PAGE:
Thursday, August 27, 2009

Light, Low-Tar, Mild - Plain Tactics

A study published online in the Journal of Public Health found that while it is important to ban misleading health descriptors such as ‘light’, ‘low-tar’, and ‘mild’, it is also important to ban other tactics used to undermine the impact of the elimination of these terms. For example, the study demonstrates that the industry has used descriptions of taste, such as ‘smooth’ and ‘full flavor’, and elements of package design (e.g. color-coding) on cigarettes formerly labeled ‘light’, ‘mild’ or ‘low tar’ to continue to mislead consumers.

The study was conducted in Ontario, Canada, where tobacco companies were court-ordered to stop using misleading descriptors by August 2007. More than 600 smokers and non-smokers were asked about their perceptions of packs with varying terms, colors, and design.

Study Findings

• Respondents were more likely to rate packages with the terms ‘light’, ‘mild’, ‘smooth’ and ‘silver’ as delivering less tar and having lower health risk compared with ‘regular’ and ‘full flavor’ brands.

• Respondents rated packages with lighter colors and a picture of a filter as significantly more likely to deliver less tar and lower health risk.


• Perceptions of risk and tar delivery are strongly associated with package design elements such as other descriptors, tar levels, and colors.

• Current regulations banning misleading terms have failed to remove misleading information from tobacco packaging due to the industry’s use of other package design elements.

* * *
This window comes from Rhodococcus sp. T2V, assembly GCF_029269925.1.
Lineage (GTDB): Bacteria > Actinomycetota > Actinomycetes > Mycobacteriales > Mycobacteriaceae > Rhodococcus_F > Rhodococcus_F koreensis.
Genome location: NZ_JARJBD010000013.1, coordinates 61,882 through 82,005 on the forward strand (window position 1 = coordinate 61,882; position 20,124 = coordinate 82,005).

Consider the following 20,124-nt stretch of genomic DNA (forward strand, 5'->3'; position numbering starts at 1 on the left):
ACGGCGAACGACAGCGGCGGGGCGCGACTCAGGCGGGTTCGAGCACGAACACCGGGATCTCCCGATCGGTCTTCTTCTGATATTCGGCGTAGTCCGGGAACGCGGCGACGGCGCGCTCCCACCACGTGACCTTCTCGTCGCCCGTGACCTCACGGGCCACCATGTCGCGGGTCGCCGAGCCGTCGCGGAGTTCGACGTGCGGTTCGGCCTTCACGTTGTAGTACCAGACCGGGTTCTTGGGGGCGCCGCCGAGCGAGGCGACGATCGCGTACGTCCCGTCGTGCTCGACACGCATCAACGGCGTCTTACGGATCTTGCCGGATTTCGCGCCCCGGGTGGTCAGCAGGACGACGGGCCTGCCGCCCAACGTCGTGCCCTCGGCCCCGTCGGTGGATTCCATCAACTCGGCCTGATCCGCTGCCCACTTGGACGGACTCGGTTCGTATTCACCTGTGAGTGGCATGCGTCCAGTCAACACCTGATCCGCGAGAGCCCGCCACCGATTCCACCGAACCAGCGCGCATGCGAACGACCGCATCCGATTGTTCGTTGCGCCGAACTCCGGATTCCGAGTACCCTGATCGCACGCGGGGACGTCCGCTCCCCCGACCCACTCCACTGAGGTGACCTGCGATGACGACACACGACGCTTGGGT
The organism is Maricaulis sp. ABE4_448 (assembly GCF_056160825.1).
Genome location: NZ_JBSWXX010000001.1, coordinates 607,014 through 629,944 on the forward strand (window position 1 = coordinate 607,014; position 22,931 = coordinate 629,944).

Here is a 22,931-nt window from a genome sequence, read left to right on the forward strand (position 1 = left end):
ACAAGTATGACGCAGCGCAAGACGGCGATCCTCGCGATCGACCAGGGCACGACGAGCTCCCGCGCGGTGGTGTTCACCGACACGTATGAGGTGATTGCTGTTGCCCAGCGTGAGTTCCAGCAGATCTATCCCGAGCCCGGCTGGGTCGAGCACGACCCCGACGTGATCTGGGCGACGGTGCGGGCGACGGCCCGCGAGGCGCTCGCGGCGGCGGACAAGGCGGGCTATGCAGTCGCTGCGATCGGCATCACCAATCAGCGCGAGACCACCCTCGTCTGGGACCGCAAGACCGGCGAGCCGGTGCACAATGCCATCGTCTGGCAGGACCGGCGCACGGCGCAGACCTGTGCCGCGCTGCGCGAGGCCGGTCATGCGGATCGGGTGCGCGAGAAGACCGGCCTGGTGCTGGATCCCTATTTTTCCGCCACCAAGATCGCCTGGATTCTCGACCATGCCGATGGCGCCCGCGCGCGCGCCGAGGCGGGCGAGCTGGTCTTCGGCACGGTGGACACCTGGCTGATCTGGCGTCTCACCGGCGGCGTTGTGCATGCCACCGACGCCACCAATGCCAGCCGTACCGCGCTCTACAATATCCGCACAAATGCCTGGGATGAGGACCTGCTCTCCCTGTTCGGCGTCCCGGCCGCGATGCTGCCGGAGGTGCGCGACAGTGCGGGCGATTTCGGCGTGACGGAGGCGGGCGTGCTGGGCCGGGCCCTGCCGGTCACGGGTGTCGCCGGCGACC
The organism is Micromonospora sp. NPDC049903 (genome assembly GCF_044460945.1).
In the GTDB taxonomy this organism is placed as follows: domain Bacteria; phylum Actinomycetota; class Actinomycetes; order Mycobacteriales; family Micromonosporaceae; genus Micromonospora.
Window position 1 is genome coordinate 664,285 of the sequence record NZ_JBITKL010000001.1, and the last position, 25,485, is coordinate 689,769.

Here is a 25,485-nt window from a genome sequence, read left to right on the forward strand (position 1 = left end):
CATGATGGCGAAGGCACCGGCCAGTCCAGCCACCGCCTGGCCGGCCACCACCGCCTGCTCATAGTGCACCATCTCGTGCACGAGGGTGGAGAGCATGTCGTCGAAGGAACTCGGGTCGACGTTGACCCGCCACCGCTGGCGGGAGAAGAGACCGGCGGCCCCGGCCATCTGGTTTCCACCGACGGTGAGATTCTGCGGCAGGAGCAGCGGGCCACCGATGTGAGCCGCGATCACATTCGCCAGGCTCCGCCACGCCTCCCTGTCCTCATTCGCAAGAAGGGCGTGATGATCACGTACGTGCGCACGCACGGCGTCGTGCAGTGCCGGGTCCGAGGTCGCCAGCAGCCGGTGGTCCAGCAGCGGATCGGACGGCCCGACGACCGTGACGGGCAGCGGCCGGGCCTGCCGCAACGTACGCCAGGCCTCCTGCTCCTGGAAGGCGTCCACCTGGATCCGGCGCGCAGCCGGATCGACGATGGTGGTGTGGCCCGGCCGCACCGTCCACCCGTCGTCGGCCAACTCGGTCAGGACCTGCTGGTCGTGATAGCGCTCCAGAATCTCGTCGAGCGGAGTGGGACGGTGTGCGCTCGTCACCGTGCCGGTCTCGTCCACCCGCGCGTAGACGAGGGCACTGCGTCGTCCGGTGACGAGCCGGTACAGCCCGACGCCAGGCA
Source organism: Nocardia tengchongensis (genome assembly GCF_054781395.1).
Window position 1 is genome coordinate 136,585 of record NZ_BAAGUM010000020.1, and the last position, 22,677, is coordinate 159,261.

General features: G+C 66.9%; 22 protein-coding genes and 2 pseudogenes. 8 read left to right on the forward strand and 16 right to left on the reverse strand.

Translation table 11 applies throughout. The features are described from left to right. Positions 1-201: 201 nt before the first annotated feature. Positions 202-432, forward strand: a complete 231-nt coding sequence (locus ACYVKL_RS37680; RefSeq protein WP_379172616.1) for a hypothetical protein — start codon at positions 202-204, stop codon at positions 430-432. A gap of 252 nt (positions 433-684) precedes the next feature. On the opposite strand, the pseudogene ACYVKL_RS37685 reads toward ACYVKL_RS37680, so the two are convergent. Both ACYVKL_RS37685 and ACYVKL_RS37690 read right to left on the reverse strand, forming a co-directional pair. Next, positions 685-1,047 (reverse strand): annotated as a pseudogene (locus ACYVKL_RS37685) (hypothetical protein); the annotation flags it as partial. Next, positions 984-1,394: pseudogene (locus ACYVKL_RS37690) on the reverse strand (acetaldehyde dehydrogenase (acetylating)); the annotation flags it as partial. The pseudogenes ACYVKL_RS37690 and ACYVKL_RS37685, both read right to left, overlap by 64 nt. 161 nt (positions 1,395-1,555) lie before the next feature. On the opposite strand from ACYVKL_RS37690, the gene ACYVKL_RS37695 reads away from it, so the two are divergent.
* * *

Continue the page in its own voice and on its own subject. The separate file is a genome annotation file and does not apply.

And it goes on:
Key Messages

• Laws regarding misleading information should encompass misleading design innovations by the tobacco industry.

• Laws regarding misleading descriptors should give a governmental agency the authority to adopt new rules to quickly address innovative ways the tobacco manufacturers adopt to continue to mislead consumers.

• Enforcement of the law should include all aspects of package design that may mislead consumers such as other descriptors, colors, and tar levels.

Full study available in English from:
http://jpubhealth. oxfordjournals. org/cgi/reprint/ fdp066v1

Saturday, August 8, 2009

Too Busy to Blog

Being formal in Kobe, Japan

Having Fun in Palawan

Tobacco and illegal drugs have kept me busy past six weeks that’s why I did not have time to update my three blogs. Nope, I did not use those substances, on the contrary, I involved myself in a series of workshops to prevent and control tobacco and illegal drugs, which took me to Kobe, Japan and Puerto Princesa, Palawan, among other places.

In Kobe, I attended the Regional Workshop on Monitoring Secondhand Smoke Exposure conducted by the Johns Hopkins School of Public Health. In the next months, I will be a part of a cross-country study measuring secondhand smoke (SHS) exposure in nine (9) East and Southeast Asia, namely: Bangladesh, China, India, Indonesia, Japan, Korea, Philippines, Thailand and Vietnam. The study will measure SHS in selected public places such as government offices, hospitals, secondary schools; restaurants and entertainment venues. Air nicotine and particulate matter (PM2.5) will be measured in key locations in each place. In conjunction with the collection and analysis of the data, a dissemination strategy will be implemented to distribute messages to media outlets and others to generate attention on the need for strong smoke-free legislation.

In Palawan, I facilitated the Health Promotion Implementation Review and Planning workshop for the Dangerous Drugs Prevention and Treatment Program of the Department of Health. This gauged where we are now and what we will do next in promoting drug abuse prevention.

Anyway, I’m not complaining with the additional workload that will keep me tremendously busy in the days and weeks ahead. I just hope I will not have to sacrifice doing my blogs.